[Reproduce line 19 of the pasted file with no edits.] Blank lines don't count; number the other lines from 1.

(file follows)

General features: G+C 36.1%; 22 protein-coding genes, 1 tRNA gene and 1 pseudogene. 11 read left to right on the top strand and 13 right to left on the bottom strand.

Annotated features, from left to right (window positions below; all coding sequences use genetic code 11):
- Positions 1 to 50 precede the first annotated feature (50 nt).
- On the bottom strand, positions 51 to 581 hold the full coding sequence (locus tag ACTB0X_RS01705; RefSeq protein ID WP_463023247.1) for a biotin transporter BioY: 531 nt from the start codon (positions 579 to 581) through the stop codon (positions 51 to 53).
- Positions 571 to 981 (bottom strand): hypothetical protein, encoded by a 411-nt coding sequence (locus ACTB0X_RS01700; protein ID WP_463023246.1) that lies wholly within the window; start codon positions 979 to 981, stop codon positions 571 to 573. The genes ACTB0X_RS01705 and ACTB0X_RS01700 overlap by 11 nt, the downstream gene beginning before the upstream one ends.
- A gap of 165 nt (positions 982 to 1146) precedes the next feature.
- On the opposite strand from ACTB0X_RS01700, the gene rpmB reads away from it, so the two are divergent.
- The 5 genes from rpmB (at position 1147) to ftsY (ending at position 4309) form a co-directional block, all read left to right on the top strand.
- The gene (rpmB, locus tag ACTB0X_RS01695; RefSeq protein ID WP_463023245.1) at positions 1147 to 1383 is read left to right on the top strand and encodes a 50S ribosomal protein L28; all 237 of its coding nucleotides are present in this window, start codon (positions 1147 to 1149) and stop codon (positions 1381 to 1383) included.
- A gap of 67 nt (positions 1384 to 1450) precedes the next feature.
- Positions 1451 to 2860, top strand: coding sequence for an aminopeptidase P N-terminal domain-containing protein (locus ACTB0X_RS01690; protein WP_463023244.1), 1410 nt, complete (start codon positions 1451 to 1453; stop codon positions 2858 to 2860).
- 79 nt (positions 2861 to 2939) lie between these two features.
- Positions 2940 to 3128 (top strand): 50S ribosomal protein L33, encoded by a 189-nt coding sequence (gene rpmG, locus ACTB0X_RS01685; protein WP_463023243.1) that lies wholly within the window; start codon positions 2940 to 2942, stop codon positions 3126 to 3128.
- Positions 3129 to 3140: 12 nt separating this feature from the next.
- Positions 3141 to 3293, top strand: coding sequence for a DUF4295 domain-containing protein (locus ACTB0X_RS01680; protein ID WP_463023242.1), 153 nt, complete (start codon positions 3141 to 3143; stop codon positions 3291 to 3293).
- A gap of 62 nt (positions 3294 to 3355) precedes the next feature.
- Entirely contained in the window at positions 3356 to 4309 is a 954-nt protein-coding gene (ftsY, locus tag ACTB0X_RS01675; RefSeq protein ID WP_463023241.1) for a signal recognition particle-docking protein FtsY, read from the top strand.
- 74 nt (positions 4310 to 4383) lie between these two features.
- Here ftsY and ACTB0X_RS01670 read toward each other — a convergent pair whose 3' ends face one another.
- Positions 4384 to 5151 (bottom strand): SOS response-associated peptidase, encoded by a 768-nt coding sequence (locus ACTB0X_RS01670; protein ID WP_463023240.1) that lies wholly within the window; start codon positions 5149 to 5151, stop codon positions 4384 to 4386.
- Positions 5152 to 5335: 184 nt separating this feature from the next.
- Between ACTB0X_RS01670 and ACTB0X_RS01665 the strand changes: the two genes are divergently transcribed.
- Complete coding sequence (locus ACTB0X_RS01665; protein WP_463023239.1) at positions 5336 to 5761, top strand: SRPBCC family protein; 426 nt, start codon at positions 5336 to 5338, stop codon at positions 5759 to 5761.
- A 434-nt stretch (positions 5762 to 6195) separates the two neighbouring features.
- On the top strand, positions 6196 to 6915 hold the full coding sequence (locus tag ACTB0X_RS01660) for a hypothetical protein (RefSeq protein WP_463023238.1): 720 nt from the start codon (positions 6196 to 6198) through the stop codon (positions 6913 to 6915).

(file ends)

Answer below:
- Here ftsY and ACTB0X_RS01670 read toward each other — a convergent pair whose 3' ends face one another.